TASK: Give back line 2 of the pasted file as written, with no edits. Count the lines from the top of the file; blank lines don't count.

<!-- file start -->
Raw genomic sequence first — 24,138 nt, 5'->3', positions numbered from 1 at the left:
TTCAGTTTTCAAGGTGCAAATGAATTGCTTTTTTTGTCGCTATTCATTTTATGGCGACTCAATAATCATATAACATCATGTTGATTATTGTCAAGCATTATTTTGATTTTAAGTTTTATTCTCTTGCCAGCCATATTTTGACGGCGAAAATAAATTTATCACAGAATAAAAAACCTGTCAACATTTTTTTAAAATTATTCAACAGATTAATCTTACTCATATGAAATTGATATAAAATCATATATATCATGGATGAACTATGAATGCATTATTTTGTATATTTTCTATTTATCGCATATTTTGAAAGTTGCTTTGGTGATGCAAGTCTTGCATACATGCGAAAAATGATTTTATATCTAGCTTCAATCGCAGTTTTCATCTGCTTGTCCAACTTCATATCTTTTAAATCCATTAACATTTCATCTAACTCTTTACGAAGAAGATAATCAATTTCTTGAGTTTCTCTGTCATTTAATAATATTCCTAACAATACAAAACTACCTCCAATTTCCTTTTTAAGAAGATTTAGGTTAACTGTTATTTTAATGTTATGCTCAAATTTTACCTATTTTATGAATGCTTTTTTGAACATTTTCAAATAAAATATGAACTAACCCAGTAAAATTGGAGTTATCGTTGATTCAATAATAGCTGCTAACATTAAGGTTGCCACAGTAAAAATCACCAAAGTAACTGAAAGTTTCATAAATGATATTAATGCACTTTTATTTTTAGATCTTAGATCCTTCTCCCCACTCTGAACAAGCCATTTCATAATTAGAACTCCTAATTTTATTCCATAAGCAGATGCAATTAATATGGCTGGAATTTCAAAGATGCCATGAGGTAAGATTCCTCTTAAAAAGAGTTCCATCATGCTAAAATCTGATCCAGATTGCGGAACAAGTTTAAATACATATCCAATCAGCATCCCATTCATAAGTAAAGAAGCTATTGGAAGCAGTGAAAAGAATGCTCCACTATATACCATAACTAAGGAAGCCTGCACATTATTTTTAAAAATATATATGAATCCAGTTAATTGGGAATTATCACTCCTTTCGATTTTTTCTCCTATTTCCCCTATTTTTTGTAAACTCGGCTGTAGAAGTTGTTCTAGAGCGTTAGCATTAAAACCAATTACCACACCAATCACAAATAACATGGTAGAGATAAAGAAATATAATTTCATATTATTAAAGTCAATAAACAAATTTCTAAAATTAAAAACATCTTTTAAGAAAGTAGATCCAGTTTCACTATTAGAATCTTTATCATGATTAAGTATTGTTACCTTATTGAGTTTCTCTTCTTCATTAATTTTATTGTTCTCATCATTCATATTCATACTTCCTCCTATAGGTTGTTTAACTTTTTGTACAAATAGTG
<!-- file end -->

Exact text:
TTCAGTTTTCAAGGTGCAAATGAATTGCTTTTTTTGTCGCTATTCATTTTATGGCGACTCAATAATCATATAACATCATGTTGATTATTGTCAAGCATTATTTTGATTTTAAGTTTTATTCTCTTGCCAGCCATATTTTGACGGCGAAAATAAATTTATCACAGAATAAAAAACCTGTCAACATTTTTTTAAAATTATTCAACAGATTAATCTTACTCATATGAAATTGATATAAAATCATATATATCATGGATGAACTATGAATGCATTATTTTGTATATTTTCTATTTATCGCATATTTTGAAAGTTGCTTTGGTGATGCAAGTCTTGCATACATGCGAAAAATGATTTTATATCTAGCTTCAATCGCAGTTTTCATCTGCTTGTCCAACTTCATATCTTTTAAATCCATTAACATTTCATCTAACTCTTTACGAAGAAGATAATCAATTTCTTGAGTTTCTCTGTCATTTAATAATATTCCTAACAATACAAAACTACCTCCAATTTCCTTTTTAAGAAGATTTAGGTTAACTGTTATTTTAATGTTATGCTCAAATTTTACCTATTTTATGAATGCTTTTTTGAACATTTTCAAATAAAATATGAACTAACCCAGTAAAATTGGAGTTATCGTTGATTCAATAATAGCTGCTAACATTAAGGTTGCCACAGTAAAAATCACCAAAGTAACTGAAAGTTTCATAAATGATATTAATGCACTTTTATTTTTAGATCTTAGATCCTTCTCCCCACTCTGAACAAGCCATTTCATAATTAGAACTCCTAATTTTATTCCATAAGCAGATGCAATTAATATGGCTGGAATTTCAAAGATGCCATGAGGTAAGATTCCTCTTAAAAAGAGTTCCATCATGCTAAAATCTGATCCAGATTGCGGAACAAGTTTAAATACATATCCAATCAGCATCCCATTCATAAGTAAAGAAGCTATTGGAAGCAGTGAAAAGAATGCTCCACTATATACCATAACTAAGGAAGCCTGCACATTATTTTTAAAAATATATATGAATCCAGTTAATTGGGAATTATCACTCCTTTCGATTTTTTCTCCTATTTCCCCTATTTTTTGTAAACTCGGCTGTAGAAGTTGTTCTAGAGCGTTAGCATTAAAACCAATTACCACACCAATCACAAATAACATGGTAGAGATAAAGAAATATAATTTCATATTATTAAAGTCAATAAACAAATTTCTAAAATTAAAAACATCTTTTAAGAAAGTAGATCCAGTTTCACTATTAGAATCTTTATCATGATTAAGTATTGTTACCTTATTGAGTTTCTCTTCTTCATTAATTTTATTGTTCTCATCATTCATATTCATACTTCCTCCTATAGGTTGTTTAACTTTTTGTACAAATAGTG